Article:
The prayer theme for this week in our “40 Day Prayer and Fasting” season is on the topic of Trials and Tribulations. Never a topic to be zealously researched it is, nonetheless, a theme in both Old and New Testaments. This week, as we briefly explore this subject, let us approach it not as a topic to be avoided but as a topic to be embraced for what it can impart.
What might this topic ever hope to impart? For one thing, it reminds us that the Christian life is not constantly and perennially one of health, wealth, bliss and solitude for there are times when all of us face deep challenge, unfathomable obstacles, turmoil, and even failure. We seek the former, but occasionally we are visited by the latter. Sometimes the latter arrives because we, or others, made mistakes, but more often than not, they arrive with little hint of their tumultuous impact.
So, how do we handle “trials and tribulations” when they arrive? The answer to this lies predominately in the past, that is, it is downright difficult for us to all of a sudden turn on great faith, mighty steadfastness, trust in the Lord, and the like, as if it were some kind of switch to merely flick when it arrived. In truth, handling the present in a positive way draws inextricably from our positive “investment” in the past.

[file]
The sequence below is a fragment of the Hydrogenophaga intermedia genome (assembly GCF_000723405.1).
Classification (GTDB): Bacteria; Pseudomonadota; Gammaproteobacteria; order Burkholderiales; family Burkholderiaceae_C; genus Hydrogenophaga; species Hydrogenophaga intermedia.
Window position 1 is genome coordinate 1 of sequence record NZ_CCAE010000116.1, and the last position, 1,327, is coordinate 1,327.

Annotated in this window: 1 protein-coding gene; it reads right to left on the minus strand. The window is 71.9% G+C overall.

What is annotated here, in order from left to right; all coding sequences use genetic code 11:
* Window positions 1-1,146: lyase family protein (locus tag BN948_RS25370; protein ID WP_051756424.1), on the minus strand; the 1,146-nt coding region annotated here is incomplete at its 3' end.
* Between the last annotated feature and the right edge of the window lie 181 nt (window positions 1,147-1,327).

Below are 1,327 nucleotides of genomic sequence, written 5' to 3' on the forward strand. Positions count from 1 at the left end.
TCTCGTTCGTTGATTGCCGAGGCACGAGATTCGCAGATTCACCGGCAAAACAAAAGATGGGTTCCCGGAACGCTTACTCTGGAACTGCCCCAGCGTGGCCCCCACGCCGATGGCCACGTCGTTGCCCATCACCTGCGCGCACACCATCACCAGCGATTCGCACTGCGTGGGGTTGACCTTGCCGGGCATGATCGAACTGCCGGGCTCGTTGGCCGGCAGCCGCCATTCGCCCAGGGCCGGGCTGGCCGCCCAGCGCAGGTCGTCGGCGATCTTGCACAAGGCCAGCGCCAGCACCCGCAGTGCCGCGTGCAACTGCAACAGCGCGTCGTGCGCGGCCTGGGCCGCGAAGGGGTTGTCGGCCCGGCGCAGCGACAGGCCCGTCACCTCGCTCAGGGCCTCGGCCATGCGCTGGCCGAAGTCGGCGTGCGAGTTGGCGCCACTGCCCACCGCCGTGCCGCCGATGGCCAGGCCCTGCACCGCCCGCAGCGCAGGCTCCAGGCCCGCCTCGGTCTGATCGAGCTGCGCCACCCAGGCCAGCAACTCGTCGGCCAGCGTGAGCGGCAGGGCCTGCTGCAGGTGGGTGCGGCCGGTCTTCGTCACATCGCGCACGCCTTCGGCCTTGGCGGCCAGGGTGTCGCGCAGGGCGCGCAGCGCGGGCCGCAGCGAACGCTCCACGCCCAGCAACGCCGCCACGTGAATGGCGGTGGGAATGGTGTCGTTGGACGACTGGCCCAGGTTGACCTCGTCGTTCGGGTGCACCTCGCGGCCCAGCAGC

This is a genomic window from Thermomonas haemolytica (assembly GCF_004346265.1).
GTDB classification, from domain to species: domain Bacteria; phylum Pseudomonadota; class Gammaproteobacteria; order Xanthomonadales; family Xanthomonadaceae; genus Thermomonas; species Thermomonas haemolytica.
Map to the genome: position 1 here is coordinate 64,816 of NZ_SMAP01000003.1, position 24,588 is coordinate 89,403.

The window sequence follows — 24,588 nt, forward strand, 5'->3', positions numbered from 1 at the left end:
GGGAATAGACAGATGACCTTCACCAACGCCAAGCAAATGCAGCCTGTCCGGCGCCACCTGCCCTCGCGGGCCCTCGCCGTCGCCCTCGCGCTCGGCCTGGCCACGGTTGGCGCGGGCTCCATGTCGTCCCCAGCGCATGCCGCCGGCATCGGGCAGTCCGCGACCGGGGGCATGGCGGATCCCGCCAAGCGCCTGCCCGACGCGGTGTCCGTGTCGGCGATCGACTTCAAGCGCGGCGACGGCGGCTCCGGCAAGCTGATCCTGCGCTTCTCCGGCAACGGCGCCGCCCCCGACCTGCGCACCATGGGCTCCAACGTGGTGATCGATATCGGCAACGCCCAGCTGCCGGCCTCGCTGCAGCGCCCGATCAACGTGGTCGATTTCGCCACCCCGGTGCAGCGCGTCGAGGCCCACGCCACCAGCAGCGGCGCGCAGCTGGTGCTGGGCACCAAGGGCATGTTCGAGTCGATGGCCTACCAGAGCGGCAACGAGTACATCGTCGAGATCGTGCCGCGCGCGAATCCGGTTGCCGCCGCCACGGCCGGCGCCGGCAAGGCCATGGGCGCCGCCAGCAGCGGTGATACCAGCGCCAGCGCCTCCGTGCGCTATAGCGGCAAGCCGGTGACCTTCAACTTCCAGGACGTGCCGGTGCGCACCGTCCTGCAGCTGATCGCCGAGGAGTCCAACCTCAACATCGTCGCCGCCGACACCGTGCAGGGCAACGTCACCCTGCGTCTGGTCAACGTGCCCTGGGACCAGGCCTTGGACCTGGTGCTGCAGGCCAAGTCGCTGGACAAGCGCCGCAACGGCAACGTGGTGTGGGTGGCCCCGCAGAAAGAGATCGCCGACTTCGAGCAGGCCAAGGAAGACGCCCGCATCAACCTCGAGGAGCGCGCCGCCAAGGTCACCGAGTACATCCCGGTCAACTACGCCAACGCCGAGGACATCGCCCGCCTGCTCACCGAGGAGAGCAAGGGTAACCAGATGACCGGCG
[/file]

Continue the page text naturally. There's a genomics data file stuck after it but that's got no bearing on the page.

A most appropriate example is the Parable of the Ten Virgins (Matt. 25. 1-13). At the end of this story 5 virgins were faced with a dilemma. They needed a hefty volume of oil in their lamps to both ignite and maintain the flame. The trouble was, they had not “invested” in the past by storing up oil in their lamps. Now that they needed it, it was too late to drum up, or go and get, the life-saving oil that they desperately needed.
The same wisdom applies to handling the “trials and tribulations” of our lives, be they health issues, financial problems, relational difficulties, bullying in the workforce, rebellious children, or any general hardship we are facing. In short, we if don’t continually build up our lives (through studying the Word, focusing on Prayer, coming to Church, fellowshipping with others, having devotional times with the Lord, family altars, etc), and continually build a life of faith, trust and dependency (the Oil) in our lives, we will find ourselves grasping for a strength we simply do not have on the day we need it.
It’s not too late to start. Our tomorrows will come, and some tough times with them, but will we have invested enough “oil in our lamps” to strive, survive, and even thrive? As Jesus said, “In the world you will have tribulation, but take courage, I have overcome the world” (John 16.33).